2. St Margaret’s Church, Westminster

Located right by the abbey, this church admittedly has little in connection to Mary. But it is worth going in to see the stained glass window depicting a young Henry VIII and Katherine of Aragon. The window was commissioned by Henry VIII in the 1520s and was given as a gift to Waltham abbey, but shortly after the break from Rome it was confiscated by the King and placed in the chapel at Beaulieu. Beaulieu, otherwise known as New Hall, was one of the properties Mary inherited from her father and was one of her favourite residences. So the window was once her property and something she would have known well. It was relocated to St Margaret’s in the eighteenth-century. Entrance is free but photography is not allowed.


Detail of Katherine of Aragon in the stained glass window in St Margaret's



3. The National Portrait Gallery

Though small, the Tudor galleries in the NPG are a delight. See the c.1544 portrait of Mary – the first portrait she commissioned of herself, to mark her re-inclusion in the succession. There is also a miniature of Mary by Lucas Horenbout which depicts her wearing a brooch with her then betrothed’s name on it (Emperor Charles V). Room one is a collection of portraits of Mary’s family – a posthumous portrait of her mother can be found here, along with a fabulous painting of Katherine Parr that was misidentified as Lady Jane Grey for many years. But no Tudor gallery would be complete without a portrait of Henry VIII and by Holbein no less. Holbein’s preparatory drawing of the King for the Whitehall Mural is one of the first items you see when you enter the room. Ironically the portrait of Mary is almost directly opposite one of her victims – Thomas Cranmer, archbishop of Canterbury. Entrance is free. Make sure to go next door into The National Gallery (also free) and see the Holbein portrait of Christina of Denmark, Mary’s cousin once removed and at one point a possible stepmother when Henry attempted to negotiate a marriage with the widowed Christina in the late 1530s. Luckily Christina eluded him.


4. All Hallows by the Tower

The oldest church in the City of London, All Hallows name partly derives from its proximity to the Tower of London. Fortunately it is one of the only churches in the city that survived the ghastly fire of 1666 primarily because it was so close to the Tower (which was full to the brim of ammunition which meant the authorities did everything they could to keep the fire away). Mary had no direct connection with the place but it is believed that one of the most ardent defenders of her parents’ marriage, John Fisher, bishop of Rochester (St John Fisher), was buried there following his execution in 1535. The chapel of St Peter ad Vincula within the Tower is well known as the burial ground of condemned traitors but All Hallows served as an alternative resting place. Who else connected to Mary was buried here remains a mystery; perhaps various individuals she sent to their deaths? The church is also worth visiting for its connections to William Penn (who was baptised here), and John Quincy Adams who married here in 1797. The church is free to enter and photography is permitted.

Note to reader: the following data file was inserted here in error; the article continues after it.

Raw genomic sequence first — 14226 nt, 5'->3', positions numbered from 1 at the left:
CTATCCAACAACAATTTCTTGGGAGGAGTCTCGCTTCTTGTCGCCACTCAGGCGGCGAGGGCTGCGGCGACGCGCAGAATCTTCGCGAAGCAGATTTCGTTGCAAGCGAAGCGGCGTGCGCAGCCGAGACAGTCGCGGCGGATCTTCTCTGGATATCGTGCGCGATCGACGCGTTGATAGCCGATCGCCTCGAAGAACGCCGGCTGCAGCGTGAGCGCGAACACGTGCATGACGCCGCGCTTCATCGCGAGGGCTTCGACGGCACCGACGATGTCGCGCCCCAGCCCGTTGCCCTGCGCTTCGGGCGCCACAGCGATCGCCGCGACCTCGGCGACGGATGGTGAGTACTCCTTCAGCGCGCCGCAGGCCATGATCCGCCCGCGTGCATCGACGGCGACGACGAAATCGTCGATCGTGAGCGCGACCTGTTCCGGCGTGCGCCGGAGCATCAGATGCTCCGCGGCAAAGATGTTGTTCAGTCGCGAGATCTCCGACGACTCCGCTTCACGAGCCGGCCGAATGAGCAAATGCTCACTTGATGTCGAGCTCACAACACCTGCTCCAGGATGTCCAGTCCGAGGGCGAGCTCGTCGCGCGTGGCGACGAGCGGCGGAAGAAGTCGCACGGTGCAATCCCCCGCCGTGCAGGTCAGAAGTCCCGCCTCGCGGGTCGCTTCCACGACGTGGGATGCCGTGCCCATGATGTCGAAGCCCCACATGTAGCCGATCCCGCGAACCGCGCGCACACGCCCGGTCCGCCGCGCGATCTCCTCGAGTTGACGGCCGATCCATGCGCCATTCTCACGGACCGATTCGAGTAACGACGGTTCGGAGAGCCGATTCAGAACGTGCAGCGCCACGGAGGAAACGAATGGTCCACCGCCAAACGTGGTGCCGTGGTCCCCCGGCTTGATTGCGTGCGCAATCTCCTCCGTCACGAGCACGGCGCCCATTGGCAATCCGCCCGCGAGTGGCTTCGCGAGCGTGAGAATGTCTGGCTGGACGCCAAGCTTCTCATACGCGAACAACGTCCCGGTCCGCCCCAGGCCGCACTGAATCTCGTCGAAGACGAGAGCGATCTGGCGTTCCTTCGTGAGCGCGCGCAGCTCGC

Alleged site of Bishop Fisher's resting place.



5. Old Chelsea Church, London

Chelsea Manor, a grand house owned by various prominent individuals including Sir Thomas More, is long gone though the church remains. Most of the church was destroyed by bombing in WWII yet the More chapel remained. Jane Dudley, duchess of Northumberland who, ironically, Mary was close to and was godmother to at least one of her children, is buried here. It was at Chelsea Manor that Jane Grey was told of Edward VI’s death; Anne of Cleves, Mary’s stepmother, died here in July 1557. The property was also owned by Katherine Parr who settled here after Henry VIII’s death with her stepdaughter and Mary’s sister, Elizabeth, in her care. The church is free to enter and photography is permitted.



Image of Jane Dudley, duchess of Northumberland on her tomb



6. Whitehall

Virtually nothing remains of the impressive palace Henry constructed. It was the grandest palace he owned and special lodgings for Mary were constructed there in the 1540s. Henry died here in January 1547 and in 1554 it was the scene of Cardinal Reginald Pole’s public reception by Mary and her husband Philip; Pole’s arrival signified the official proceedings that reunited England with the Catholic Church. ‘Henry VIII’s wine cellar’, the last remnant of his palace, is located in the basement of the Ministry of Defence.



7. Guildhall

A definite must see. It was here, in 1554, that Mary rallied the citizens of London against the rebels of Wyatt’s uprising that attempted to take the city. Jane Grey was condemned to death here in 1554 along with her husband Guilford Dudley, his brothers Henry and Ambrose, and the archbishop of Canterbury, Thomas Cranmer (though Cranmer would later be tried for heresy and sentenced to death on these charges). The present Guildhall was built between 1411 and 1430 though was affected by both the fire of 1666 and bombing in WWII. One single window survived the blast – when entering the hall it is on the immediate right. There is a plaque in the hall commemorating notable trials that took place, listing several that occurred during Mary’s reign. Make sure to go into the crypts to check out the medieval foundations and a nineteenth-century stained glass window depicting Sir Thomas More.


Guildhall



8. Westminster Hall